EDAWN Changing Tactics To Lure $30/Hour Jobs to Nevada
During the Great Recession, unemployment in Nevada reached 14.5 percent. That led the Economic Development Authority of Western Nevada, or EDAWN, to try and attract high numbers of jobs to the region.
Now, with low unemployment and rapid growth, local leaders are setting their sights on higher paying tech jobs.
Reno Public Radio’s Noah Glick sat down with Doug Erwin, a senior vice president with EDAWN who is focused on entrepreneurial development, to learn more.
KUNR: EDAWN has outlined a new goal to attract more high-paying jobs to the region. Can you tell me about that initiative and how you plan to make that happen?
Erwin: When we first started this work five years ago, we were at 14.5 percent unemployment. And over the past five years, we’re down basically to full employment. Five years ago, getting our people back to work was the number one priority. Now, our strategies really have to change. So, this is really a path towards further diversification of our workforce.
It’s really about changing a lot of career arcs. So, it’s not just about bringing in the jobs; it’s about building the skills and the capacities in our community to really create opportunities for people across the board.
How does EDAWN then go about recruiting companies? What’s your process like? How do you target companies or industries to the region?
I think, first part of that is an assessment of what are our strengths in our community, and where can we build upon areas of success? Then, we really build a message around that and go out there and target specific industries and specific companies—primarily from the West Coast, because those are the companies that are familiar with the area and quite honestly are under the most strain right now.
So, you see a lot of flight of companies outside of the Bay Area in particular, just because of the cost and congestion and mercenary workforce. All of those things are really drivers where companies are starting to leave.
What are companies looking for and how do those strengths here locally align to that?
First and foremost is talent. You can’t build a high growth, high-tech company without quality talent. And, one of the challenges, especially in the Bay Area, is there is a mercenary culture, which is you can’t keep people at your company very long.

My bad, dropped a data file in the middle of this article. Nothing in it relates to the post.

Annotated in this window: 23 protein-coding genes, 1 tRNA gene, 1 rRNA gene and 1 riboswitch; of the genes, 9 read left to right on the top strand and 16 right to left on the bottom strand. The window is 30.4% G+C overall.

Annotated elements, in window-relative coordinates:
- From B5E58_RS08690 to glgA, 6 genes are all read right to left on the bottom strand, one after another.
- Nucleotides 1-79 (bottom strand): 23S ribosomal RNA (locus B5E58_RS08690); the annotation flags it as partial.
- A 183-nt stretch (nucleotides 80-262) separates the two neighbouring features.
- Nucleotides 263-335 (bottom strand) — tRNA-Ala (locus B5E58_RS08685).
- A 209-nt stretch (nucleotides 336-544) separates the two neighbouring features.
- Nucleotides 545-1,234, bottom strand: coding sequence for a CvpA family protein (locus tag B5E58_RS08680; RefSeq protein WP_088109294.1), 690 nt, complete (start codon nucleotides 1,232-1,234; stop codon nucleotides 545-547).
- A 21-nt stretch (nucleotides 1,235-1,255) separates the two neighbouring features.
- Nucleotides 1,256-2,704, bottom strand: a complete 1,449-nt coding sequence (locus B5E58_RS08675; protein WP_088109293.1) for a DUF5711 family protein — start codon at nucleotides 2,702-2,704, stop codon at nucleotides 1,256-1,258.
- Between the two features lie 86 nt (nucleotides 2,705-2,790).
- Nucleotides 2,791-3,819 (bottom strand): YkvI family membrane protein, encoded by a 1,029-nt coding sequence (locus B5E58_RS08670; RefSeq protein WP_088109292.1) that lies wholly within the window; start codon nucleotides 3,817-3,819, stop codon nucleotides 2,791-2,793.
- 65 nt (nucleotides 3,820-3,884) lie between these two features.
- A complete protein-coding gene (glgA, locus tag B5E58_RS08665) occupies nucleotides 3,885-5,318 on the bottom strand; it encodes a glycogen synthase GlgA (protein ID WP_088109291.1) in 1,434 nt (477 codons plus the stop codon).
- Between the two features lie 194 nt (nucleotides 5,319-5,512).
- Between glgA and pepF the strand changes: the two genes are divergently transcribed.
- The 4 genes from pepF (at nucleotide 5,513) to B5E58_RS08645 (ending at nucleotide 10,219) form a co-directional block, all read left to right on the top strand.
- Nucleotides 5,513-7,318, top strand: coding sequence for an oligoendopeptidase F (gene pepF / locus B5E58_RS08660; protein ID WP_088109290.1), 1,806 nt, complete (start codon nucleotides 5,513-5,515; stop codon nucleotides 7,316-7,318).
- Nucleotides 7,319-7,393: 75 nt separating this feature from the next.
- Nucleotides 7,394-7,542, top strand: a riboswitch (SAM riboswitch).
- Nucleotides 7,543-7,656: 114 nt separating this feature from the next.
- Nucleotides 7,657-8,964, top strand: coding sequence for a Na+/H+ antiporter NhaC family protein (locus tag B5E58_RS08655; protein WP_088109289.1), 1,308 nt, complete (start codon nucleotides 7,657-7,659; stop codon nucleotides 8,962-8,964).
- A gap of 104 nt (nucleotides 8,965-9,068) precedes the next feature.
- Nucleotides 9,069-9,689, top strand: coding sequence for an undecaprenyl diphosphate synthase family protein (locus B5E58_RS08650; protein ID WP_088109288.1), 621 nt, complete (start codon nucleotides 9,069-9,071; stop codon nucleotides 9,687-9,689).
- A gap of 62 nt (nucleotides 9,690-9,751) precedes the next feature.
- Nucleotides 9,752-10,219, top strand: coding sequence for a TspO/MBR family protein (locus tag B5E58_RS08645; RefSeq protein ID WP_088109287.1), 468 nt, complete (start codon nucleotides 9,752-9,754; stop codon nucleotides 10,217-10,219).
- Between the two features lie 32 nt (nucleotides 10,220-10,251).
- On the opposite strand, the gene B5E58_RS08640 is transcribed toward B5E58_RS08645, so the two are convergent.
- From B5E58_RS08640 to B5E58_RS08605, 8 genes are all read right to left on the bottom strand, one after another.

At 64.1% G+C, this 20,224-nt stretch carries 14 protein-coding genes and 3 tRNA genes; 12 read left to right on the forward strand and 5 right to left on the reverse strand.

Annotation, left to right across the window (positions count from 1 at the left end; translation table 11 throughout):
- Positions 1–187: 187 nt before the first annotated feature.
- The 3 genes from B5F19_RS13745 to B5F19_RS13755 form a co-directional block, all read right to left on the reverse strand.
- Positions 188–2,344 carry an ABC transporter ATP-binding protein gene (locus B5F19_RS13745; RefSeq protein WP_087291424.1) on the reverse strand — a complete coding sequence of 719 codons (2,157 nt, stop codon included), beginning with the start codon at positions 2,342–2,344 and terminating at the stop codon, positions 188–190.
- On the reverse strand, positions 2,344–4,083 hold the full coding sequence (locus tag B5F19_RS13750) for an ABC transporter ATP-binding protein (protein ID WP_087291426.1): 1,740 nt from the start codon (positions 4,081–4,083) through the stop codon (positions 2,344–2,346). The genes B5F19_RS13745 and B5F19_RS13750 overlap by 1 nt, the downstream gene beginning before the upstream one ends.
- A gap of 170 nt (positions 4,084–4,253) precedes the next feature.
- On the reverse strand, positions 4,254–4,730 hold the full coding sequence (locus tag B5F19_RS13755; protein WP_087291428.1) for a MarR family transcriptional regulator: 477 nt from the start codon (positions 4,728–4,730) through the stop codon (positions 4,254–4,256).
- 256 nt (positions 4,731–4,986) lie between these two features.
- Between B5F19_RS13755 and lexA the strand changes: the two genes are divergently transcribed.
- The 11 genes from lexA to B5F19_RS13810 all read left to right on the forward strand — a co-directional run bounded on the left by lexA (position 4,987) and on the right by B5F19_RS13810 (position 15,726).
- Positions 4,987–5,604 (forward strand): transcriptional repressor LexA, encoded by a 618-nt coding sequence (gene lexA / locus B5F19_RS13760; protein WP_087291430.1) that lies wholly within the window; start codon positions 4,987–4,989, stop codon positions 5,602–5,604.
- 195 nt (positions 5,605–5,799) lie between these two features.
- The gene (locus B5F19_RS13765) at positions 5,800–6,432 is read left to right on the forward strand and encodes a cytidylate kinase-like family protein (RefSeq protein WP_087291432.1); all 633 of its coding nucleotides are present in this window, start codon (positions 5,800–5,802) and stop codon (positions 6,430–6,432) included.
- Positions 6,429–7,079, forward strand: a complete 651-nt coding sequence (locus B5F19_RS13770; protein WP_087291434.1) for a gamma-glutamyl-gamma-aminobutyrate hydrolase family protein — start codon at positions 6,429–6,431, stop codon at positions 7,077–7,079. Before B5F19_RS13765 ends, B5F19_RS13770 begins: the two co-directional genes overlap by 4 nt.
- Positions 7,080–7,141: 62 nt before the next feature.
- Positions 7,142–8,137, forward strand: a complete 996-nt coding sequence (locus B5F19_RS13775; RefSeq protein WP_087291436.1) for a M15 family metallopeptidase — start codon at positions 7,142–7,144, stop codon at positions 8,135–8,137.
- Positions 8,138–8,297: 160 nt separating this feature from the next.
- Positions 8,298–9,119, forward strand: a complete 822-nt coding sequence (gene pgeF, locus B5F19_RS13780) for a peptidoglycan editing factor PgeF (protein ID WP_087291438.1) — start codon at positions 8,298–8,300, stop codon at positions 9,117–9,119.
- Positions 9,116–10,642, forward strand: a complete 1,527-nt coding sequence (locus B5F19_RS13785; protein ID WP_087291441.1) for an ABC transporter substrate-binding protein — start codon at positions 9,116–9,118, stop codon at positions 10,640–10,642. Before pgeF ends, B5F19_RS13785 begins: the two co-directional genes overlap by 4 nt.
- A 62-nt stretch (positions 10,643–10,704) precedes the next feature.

What we have is a much more loyal workforce and so that’s really important if you’re going to build a good company, you need quality people over the long haul.
Do we have the talented, high-skilled workforce here or do you see any challenges with workforce right now?
Yeah, so ‘Yes and…’ We do have amazing talent, companies like Bombora and Koch Industries have been able to hire their data scientists and their software engineers. So, what we’re doing is we’re working with the university, we’re working with the community colleges, and we’re working with companies like Udacity to do specific types of training to fill gaps. So, we did a partnership with Udacity that was a first of its kind online, in-person full stack developer training. And that was a good way to fill in a skills gap, because software development is probably the most sought-after skill in the world right now.
I think every community is going to face that a little bit, so just helping people create new career trajectories and working with training partners to fill that gap.
Let me ask, because there’s a lot of talk regionally here about the question of whether Reno is really the next tech hub. So, I’m just going to ask you flat out: is Reno the next technology hub?
I think that technology plays an important part in every community and we are going to absolutely see an influx of technology companies here. It’s hard to separate out what is an actual tech hub and we have lots of technology-driven companies. And even if it’s not software, technology is a component of everything.
So, we don’t want to be the next Silicon Valley. We want to be the best versions of ourselves and create opportunities for all of our citizens. My personal mission on this, I’ve got two young boys, I would like them to have the option to stay in Reno. They may decide not to, but I want them to have an opportunity. Whether that means they’re a Ph.D. scientist or software engineer or a construction manager, I want all of those opportunities to be available.